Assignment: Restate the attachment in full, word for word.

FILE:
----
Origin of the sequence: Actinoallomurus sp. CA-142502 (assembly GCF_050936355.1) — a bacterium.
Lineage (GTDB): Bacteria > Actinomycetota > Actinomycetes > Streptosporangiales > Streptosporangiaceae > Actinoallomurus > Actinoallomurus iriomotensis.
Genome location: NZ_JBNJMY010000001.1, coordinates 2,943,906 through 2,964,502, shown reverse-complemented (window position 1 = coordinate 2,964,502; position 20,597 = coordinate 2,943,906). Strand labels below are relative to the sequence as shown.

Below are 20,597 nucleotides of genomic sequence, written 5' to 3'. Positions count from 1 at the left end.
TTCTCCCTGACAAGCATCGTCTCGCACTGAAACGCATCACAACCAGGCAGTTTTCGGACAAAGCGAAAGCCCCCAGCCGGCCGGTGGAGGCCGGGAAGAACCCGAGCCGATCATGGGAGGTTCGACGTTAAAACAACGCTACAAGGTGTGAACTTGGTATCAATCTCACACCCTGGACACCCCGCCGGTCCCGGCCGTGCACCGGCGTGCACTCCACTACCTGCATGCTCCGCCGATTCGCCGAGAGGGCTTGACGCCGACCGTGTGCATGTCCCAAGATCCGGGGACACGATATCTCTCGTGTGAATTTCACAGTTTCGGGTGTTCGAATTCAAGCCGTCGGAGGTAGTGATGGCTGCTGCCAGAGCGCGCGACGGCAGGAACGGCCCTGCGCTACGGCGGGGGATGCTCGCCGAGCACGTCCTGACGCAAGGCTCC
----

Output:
Origin of the sequence: Actinoallomurus sp. CA-142502 (assembly GCF_050936355.1) — a bacterium.
Lineage (GTDB): Bacteria > Actinomycetota > Actinomycetes > Streptosporangiales > Streptosporangiaceae > Actinoallomurus > Actinoallomurus iriomotensis.
Genome location: NZ_JBNJMY010000001.1, coordinates 2,943,906 through 2,964,502, shown reverse-complemented (window position 1 = coordinate 2,964,502; position 20,597 = coordinate 2,943,906). Strand labels below are relative to the sequence as shown.

Below are 20,597 nucleotides of genomic sequence, written 5' to 3'. Positions count from 1 at the left end.
TTCTCCCTGACAAGCATCGTCTCGCACTGAAACGCATCACAACCAGGCAGTTTTCGGACAAAGCGAAAGCCCCCAGCCGGCCGGTGGAGGCCGGGAAGAACCCGAGCCGATCATGGGAGGTTCGACGTTAAAACAACGCTACAAGGTGTGAACTTGGTATCAATCTCACACCCTGGACACCCCGCCGGTCCCGGCCGTGCACCGGCGTGCACTCCACTACCTGCATGCTCCGCCGATTCGCCGAGAGGGCTTGACGCCGACCGTGTGCATGTCCCAAGATCCGGGGACACGATATCTCTCGTGTGAATTTCACAGTTTCGGGTGTTCGAATTCAAGCCGTCGGAGGTAGTGATGGCTGCTGCCAGAGCGCGCGACGGCAGGAACGGCCCTGCGCTACGGCGGGGGATGCTCGCCGAGCACGTCCTGACGCAAGGCTCC